Stack temperature is the temperature of the combustion gases (dry and water vapor) leaving the boiler. A well-designed boiler removes as much heat as possible from the combustion gases. Thus, lower stack temperature represents more effective heat transfer and lower heat loss up the stack. The stack temperature reflects the energy that did not transfer from the fuel to steam or hot water. Stack temperature is a visible indicator of boiler efficiency. Any time efficiency is guaranteed, predicted stack temperatures should be verified.
Stack loss is a measure of the amount of heat carried away by dry flue gases (unused heat) and the moisture loss (product of combustion), based on the fuel analysis of the specific fuel being used, moisture in the combustion air, etc.
Excess air provides safe operation above stoichiometric conditions. A burner is typically set up with 15 to 20% excess air. Higher excess air levels result in fuel being used to heat the air instead of transferring it to usable energy, increasing stack losses.
Radiation and Convection Losses
Radiation and convection losses will vary with boiler type, size, and operating pressure. The losses are typically considered constant in Btu/hr, but become a larger percentage loss as the firing rate decreases. Boiler design factors that also impact efficiencies of the boiler are heating surface, flue gas passes, and design of the boiler and burner package.
Heating surface is one criterion used when comparing boilers. Boilers with higher heating surface per boiler horsepower tend to be more efficient and operate with less thermal stress. Many packaged boilers are offered with five square feet of heating surface per boiler horsepower as an optimum design for peak efficiency.
Flue Gas Passes
The number of passes that the flue gas travels before exiting the boiler is also a good criterion when comparing boilers. As the flue gas travels through the boiler it cools and, therefore, changes volume. Multiple pass boilers increase efficiency because the passes are designed to maximize flue gas velocities as the flue gas cools.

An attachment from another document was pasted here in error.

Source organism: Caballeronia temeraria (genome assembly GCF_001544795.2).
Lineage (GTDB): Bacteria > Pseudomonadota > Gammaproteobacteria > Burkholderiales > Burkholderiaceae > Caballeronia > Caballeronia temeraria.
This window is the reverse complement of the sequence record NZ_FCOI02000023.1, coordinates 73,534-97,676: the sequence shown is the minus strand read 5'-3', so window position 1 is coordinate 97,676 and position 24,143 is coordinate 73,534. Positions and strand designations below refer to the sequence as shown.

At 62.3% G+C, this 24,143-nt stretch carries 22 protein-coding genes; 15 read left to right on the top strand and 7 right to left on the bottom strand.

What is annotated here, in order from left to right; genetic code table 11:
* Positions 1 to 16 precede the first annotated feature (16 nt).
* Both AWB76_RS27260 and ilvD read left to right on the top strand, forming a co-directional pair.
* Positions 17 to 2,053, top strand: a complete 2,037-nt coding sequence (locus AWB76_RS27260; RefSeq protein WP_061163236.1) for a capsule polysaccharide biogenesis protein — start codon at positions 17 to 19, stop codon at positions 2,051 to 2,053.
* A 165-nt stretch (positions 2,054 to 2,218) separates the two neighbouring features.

Integral Boiler/Burner Package
Ultimately, the performance of the boiler is based on the ability of the burner, the boiler, and the controls to work together. When specifying performance, efficiency, emissions, turndown, capacity, and excess air all must be evaluated together. The efficiency of the boiler is based, in part, on the burner being capable of operating at optimum excess air levels. Burners not properly designed will produce CO or soot at these excess air levels, foul the boiler, and substantially reduce efficiency. In addition to the boiler and burner, the controls included on the boiler (flame safeguard, oxygen trim, etc.) can enhance efficiency and reduce
overall operating costs for the customer. A true packaged boiler design includes the burner, boiler, and controls as a single, engineered unit.
Replacement Boilers, If the boiler is to be placed in an existing facility, there are a number of considerations:
Floor space required.
Total space requirements.
Access space for maintenance.
Size and characteristics of the boiler to be replaced, including location of existing piping, the boiler stack and utilities.
Boiler weight limitations.
With little or no access to the boiler room, the cast iron boiler and some bent-tube type boilers can be carried into the boiler room in sections or pieces and easily assembled, with no welding required.
Electric boilers should also be considered, especially since they do not require a stack.
Vertical firetube boilers have a small floor space requirement